Several recent studies report that axon regeneration can be induced in the mature mammalian nervous system by novel treatments or genetic manipulations. In assessing these reports, it is important to be mindful of the history of regeneration research, which is littered with the corpses of studies that reported regeneration that later proved incorrect. One important reason is the "spared axon conundrum," in which axons that survive a lesion are mistakenly identified as having regenerated. Here, we illustrate the problem and propose criteria that may be used to identify regenerated vs. spared axons, focusing on the injured spinal cord.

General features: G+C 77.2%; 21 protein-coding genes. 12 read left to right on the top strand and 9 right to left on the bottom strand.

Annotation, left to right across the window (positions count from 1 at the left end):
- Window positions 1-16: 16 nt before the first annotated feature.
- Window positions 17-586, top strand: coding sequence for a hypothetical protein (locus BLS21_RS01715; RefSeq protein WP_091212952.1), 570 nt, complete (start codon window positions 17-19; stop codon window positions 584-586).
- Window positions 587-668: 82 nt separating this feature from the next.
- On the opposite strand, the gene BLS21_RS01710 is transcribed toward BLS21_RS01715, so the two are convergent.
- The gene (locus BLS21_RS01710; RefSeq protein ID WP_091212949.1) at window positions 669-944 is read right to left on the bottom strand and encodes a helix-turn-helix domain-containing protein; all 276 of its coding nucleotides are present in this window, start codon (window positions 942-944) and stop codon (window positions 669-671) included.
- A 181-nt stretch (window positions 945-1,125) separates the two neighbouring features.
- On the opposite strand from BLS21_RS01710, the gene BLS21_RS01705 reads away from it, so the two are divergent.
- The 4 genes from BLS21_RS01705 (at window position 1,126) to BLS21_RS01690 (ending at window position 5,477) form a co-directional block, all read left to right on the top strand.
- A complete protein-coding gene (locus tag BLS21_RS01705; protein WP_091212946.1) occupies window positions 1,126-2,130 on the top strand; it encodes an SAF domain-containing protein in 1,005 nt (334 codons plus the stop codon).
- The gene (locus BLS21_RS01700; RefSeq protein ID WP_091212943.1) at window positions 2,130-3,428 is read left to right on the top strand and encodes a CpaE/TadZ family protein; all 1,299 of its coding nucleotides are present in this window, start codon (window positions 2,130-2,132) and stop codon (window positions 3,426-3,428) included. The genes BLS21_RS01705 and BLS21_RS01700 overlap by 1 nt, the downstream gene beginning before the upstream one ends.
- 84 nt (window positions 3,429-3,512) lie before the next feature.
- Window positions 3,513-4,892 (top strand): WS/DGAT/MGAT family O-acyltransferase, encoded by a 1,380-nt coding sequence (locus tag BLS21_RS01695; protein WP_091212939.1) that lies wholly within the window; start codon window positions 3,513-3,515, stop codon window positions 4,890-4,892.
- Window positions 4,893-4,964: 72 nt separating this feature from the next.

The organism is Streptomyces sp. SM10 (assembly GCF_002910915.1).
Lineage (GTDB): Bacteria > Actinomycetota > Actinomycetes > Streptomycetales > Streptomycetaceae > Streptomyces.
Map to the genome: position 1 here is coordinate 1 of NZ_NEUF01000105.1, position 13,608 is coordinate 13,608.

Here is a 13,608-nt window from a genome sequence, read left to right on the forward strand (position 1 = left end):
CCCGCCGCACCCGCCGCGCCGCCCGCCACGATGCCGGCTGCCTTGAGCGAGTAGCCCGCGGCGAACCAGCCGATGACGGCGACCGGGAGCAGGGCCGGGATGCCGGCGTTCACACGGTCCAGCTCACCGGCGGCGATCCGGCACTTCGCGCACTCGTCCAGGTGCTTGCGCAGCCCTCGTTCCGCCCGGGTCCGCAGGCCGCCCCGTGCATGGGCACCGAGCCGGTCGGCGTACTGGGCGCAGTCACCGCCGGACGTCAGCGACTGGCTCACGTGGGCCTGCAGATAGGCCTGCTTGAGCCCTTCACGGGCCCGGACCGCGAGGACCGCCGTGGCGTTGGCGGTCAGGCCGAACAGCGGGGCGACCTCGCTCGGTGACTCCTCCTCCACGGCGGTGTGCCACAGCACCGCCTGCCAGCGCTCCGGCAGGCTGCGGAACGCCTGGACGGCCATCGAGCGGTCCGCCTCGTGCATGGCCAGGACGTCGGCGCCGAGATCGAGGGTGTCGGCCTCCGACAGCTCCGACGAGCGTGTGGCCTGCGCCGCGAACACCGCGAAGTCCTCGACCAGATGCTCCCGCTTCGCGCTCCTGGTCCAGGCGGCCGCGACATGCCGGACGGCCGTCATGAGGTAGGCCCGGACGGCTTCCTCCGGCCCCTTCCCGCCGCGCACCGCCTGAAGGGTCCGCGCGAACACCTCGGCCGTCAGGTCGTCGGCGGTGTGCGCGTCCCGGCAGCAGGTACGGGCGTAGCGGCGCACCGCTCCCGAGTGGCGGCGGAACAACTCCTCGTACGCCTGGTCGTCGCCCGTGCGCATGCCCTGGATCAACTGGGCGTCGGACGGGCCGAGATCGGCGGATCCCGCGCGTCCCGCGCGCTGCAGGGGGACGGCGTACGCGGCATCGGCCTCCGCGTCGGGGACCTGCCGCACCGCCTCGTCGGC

Copyright 2003 Wiley-Liss, Inc.